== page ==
Many thanks to Dev Agarwal, who has very kindly allowed me to reproduce his article which appeared in the British Science Fiction Society‘s magazine Focus in 2014. I am thrilled that Dev has mentioned “Rag and Bone”, my story which appeared on Tor.com in 2013, in the latter part of this (see below).
I am very proud of this story, set in beautiful Liverpool, which was reprinted in The Year’s Best Dark Fantasy and Horror:2014, Ed.Paula Guran (2014), The Best Science Fiction and Fantasy Volume 8, Ed Jonathan Strahan, Solaris (2014) and translated into Polish for Steps into the Unknown, Ed. Miroslaw Obarski (2014). It also was on the 2013 Locus Recommended Reading List, Honorable Mention Longlist in Ellen Datlow’s Best Horror of the Year 6 (2014) and 2014 storySouth Million Writers Award notable stories.
Previous posts about “Rag and Bone”.
The Power of World Building by Dev Agarwal
World-building at its simplest is about creating a sense of place. In our genre, the writer normally also has to describe the ‘rules’ that their world operates by. Writers normally utilise a range of methods, from expository info dumps to more unobtrusive ‘salting’ of key details. Obvious world-building exercises include the setting of Rama, the vast alien spaceship in Clarke’s seminal Rendezvous with Rama, and the worlds of Tolkien’s Middle-earth and Le Guin’s Earthsea.
Arguably, world-building is not just part of the science fiction writer’s business, it is the business. It forms the core of SF. In the genre, it might be said to be our obsession. If you’re enjoying any story within SF, you’re experiencing the writer’s world-building. At its most overt a writer may craft a baroque landscape from high fantasy or the far future. On the edge of the genre that takes place in contemporary settings – horror or urban fantasy, for example – we’re often lulled into thinking we’re experiencing our own world, only to have it twist out of the mundane into something more bizarre. That’s world-building too.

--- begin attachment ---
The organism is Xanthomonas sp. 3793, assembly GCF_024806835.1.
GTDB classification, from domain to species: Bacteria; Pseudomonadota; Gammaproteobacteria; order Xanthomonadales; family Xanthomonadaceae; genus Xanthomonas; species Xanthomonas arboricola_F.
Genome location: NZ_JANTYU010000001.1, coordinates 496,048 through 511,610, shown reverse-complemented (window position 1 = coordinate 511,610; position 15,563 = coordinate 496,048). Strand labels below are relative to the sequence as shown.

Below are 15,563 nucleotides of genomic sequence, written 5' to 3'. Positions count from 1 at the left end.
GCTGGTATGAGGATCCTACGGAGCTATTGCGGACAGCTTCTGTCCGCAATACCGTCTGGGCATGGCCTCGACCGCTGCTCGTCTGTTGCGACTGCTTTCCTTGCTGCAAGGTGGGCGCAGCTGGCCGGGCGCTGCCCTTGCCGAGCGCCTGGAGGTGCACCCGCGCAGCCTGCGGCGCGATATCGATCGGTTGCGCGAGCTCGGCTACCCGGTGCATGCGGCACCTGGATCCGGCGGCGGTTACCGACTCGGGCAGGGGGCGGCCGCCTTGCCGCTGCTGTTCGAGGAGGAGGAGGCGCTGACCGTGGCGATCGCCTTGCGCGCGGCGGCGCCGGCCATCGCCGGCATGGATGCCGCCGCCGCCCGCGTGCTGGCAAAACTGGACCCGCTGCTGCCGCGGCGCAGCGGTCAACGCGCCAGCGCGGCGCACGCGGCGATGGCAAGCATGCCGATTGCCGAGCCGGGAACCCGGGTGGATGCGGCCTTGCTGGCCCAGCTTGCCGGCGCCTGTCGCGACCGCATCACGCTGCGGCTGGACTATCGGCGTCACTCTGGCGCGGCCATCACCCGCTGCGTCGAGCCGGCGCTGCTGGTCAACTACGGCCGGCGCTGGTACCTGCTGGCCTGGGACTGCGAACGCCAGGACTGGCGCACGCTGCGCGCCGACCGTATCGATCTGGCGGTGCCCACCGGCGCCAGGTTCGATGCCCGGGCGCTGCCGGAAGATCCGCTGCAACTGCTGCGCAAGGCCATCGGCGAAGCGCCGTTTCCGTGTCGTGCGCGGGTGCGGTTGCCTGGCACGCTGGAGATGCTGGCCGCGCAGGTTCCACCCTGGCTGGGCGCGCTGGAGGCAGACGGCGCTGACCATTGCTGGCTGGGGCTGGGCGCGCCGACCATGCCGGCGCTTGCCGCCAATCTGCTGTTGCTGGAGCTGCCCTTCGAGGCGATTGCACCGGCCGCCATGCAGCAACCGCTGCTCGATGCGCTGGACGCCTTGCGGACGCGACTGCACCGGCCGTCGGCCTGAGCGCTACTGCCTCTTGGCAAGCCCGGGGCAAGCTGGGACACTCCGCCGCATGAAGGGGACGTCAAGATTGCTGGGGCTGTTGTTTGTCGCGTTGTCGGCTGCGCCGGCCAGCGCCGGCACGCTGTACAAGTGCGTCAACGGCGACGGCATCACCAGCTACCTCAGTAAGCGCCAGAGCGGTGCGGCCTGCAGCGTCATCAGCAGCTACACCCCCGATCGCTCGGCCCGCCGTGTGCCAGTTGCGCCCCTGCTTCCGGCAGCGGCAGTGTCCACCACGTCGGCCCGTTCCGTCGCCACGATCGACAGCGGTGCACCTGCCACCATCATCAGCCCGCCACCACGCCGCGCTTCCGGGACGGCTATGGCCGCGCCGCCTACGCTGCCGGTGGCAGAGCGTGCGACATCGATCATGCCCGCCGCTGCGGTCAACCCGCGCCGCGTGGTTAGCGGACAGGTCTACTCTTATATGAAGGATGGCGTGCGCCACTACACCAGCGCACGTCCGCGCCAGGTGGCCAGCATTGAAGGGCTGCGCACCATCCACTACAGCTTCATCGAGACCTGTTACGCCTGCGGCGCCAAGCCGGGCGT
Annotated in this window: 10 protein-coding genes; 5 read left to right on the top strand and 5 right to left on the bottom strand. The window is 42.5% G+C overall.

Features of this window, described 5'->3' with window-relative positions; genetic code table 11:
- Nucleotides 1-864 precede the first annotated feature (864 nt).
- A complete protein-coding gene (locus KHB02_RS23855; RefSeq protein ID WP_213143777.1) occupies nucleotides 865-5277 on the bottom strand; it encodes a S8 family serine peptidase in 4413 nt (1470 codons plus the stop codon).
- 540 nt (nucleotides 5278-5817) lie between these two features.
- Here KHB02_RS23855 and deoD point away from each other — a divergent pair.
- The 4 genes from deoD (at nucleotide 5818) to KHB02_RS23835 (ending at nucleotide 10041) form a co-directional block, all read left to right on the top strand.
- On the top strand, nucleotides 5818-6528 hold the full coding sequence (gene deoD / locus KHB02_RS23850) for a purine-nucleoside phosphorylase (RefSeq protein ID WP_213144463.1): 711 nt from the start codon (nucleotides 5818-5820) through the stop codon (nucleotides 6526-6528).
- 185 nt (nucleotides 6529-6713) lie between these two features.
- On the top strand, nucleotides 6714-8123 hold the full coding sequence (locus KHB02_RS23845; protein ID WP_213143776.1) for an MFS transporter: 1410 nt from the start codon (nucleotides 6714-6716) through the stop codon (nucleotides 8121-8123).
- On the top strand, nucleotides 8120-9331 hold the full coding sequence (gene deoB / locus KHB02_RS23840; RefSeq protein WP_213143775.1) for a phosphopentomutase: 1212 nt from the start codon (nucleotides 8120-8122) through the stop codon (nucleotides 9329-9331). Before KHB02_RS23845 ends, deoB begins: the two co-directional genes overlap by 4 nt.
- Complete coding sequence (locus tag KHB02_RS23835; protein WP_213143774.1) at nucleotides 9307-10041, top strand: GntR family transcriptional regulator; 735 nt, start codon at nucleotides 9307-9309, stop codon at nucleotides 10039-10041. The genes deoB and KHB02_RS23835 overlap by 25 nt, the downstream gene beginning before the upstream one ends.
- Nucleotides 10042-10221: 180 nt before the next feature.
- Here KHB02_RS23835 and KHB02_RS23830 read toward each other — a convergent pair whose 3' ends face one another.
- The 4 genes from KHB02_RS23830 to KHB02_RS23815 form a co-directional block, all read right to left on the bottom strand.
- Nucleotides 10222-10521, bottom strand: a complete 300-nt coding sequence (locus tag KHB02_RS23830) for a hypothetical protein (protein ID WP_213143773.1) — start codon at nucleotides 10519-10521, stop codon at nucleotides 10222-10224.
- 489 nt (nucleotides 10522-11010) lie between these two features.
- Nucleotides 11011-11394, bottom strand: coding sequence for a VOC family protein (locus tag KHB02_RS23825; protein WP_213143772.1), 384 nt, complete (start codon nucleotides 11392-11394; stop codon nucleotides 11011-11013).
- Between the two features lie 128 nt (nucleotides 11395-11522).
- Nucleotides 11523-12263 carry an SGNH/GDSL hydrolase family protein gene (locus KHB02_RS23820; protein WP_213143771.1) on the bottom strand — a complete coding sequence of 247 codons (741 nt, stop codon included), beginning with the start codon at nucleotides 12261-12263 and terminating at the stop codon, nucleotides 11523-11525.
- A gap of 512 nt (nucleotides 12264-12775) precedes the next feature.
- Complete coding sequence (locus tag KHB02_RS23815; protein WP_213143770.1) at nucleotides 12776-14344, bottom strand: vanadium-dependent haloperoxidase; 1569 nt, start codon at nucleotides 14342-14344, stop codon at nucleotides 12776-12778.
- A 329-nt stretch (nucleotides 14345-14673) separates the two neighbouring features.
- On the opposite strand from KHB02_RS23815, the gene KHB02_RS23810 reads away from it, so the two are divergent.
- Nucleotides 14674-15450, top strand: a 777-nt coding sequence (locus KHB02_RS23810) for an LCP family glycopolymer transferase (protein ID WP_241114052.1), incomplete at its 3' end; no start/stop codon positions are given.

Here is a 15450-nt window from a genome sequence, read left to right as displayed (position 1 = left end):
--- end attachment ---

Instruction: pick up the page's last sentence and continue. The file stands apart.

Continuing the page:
Francois Dominic Laramee sums up the challenge as: “The goal of world-building is to create the context for a story. Consistency is an important element, since the world provides a foundation for the action of a story.”
The skill is to develop the world without overwhelming the story. Lucius Shepard began his story, ‘Shades’, with a striking example of world-building:
‘This little gook cadre with a pitted complexion drove me through the heart of Saigon – I couldn’t relate to it as Ho Chi Minh City.’
This perfect jump into the story immerses us right in the action. As a reader, this is a favourite story of mine. In the very first lines we’re in motion, literally as the narrator is being driven, and his voice is immediate – angry and racist. We know where we are – not just in a named city but one with emotional and historical resonance. It’s post-Vietnam War Saigon, with the city renamed Ho Chi Minh City by the victorious Communists. The protagonist knew the city as Saigon, and by declaring his resistance to its name change he implicitly rejects the fact that America lost the war.
And we know he’s racist with just one carefully chosen word, ‘gook’.
Another adage is that characters are the essence of the story. Without characters there is no true story, only events unfolding inside a plot. Another, linked adage is that the landscape can become a character in its own right. Just as we move from characters who are prisoners or kings and turn them into the Count of Monte Cristo or Paul Atreides, so landscapes can similarly be wholly realised. If done correctly, a generic fantasy city becomes New Crobuzon, for example, and a desert planet becomes specifically Dune.